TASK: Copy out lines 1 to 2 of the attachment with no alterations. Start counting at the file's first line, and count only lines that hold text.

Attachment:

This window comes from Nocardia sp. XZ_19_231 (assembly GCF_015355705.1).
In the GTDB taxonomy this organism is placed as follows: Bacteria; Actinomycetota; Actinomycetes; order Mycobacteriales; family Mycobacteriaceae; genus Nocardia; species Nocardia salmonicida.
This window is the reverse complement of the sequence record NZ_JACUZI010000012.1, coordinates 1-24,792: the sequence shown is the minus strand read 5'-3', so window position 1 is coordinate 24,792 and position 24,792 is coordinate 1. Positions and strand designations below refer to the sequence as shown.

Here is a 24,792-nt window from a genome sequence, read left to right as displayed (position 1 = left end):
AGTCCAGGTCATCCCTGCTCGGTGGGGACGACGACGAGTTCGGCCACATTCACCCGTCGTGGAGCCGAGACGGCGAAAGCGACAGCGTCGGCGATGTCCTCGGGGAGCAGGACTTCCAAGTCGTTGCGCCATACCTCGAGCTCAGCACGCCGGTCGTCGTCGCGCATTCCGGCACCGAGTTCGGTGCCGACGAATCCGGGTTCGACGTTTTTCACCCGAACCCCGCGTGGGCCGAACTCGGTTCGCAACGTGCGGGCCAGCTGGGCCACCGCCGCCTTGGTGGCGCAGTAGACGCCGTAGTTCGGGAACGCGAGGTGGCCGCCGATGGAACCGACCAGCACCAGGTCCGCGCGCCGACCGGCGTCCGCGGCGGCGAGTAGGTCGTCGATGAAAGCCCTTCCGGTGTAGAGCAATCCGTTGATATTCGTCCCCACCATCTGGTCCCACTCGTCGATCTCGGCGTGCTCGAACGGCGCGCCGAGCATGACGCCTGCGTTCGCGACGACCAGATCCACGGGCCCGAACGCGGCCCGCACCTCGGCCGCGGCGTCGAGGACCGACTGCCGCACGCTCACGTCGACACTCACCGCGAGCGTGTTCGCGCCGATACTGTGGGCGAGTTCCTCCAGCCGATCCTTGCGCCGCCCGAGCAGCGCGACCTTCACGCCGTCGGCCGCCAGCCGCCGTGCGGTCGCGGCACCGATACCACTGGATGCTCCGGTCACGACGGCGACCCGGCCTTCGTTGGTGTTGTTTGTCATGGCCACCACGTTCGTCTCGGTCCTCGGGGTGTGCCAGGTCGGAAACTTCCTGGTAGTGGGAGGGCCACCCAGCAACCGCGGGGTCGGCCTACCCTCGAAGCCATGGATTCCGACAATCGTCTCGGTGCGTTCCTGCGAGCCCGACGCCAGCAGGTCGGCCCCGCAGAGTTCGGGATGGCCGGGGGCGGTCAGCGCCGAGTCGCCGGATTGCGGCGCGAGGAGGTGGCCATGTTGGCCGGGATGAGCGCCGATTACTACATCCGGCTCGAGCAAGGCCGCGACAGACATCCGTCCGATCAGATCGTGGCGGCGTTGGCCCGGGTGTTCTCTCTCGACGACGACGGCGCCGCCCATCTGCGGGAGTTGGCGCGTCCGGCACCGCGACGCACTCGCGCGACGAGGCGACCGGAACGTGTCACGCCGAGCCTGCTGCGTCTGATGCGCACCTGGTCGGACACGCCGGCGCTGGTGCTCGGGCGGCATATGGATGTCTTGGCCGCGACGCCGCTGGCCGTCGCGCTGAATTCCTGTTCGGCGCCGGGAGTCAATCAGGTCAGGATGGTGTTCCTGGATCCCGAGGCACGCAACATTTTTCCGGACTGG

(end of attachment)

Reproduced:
This window comes from Nocardia sp. XZ_19_231 (assembly GCF_015355705.1).
In the GTDB taxonomy this organism is placed as follows: Bacteria; Actinomycetota; Actinomycetes; order Mycobacteriales; family Mycobacteriaceae; genus Nocardia; species Nocardia salmonicida.